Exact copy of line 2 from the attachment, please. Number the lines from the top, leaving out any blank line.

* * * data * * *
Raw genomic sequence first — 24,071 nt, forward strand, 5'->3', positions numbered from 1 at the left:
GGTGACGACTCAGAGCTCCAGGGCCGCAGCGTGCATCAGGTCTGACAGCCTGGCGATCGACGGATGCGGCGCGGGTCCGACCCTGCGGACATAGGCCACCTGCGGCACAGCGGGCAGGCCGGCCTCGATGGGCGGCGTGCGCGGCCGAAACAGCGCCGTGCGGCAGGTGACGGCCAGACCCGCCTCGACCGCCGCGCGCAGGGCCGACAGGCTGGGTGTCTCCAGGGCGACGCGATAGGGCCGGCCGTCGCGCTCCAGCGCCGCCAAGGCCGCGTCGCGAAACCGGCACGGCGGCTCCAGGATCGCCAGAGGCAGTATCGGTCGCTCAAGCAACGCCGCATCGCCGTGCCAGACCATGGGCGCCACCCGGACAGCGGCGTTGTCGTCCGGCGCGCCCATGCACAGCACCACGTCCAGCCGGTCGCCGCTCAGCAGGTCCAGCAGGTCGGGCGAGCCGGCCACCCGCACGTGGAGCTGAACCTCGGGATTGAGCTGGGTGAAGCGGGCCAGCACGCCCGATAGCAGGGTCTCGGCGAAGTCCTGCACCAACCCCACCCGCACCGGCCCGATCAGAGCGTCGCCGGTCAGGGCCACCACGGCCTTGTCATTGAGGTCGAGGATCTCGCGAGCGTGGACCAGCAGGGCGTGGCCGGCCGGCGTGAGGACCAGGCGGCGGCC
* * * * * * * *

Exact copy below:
GGTGACGACTCAGAGCTCCAGGGCCGCAGCGTGCATCAGGTCTGACAGCCTGGCGATCGACGGATGCGGCGCGGGTCCGACCCTGCGGACATAGGCCACCTGCGGCACAGCGGGCAGGCCGGCCTCGATGGGCGGCGTGCGCGGCCGAAACAGCGCCGTGCGGCAGGTGACGGCCAGACCCGCCTCGACCGCCGCGCGCAGGGCCGACAGGCTGGGTGTCTCCAGGGCGACGCGATAGGGCCGGCCGTCGCGCTCCAGCGCCGCCAAGGCCGCGTCGCGAAACCGGCACGGCGGCTCCAGGATCGCCAGAGGCAGTATCGGTCGCTCAAGCAACGCCGCATCGCCGTGCCAGACCATGGGCGCCACCCGGACAGCGGCGTTGTCGTCCGGCGCGCCCATGCACAGCACCACGTCCAGCCGGTCGCCGCTCAGCAGGTCCAGCAGGTCGGGCGAGCCGGCCACCCGCACGTGGAGCTGAACCTCGGGATTGAGCTGGGTGAAGCGGGCCAGCACGCCCGATAGCAGGGTCTCGGCGAAGTCCTGCACCAACCCCACCCGCACCGGCCCGATCAGAGCGTCGCCGGTCAGGGCCACCACGGCCTTGTCATTGAGGTCGAGGATCTCGCGAGCGTGGACCAGCAGGGCGTGGCCGGCCGGCGTGAGGACCAGGCGGCGGCC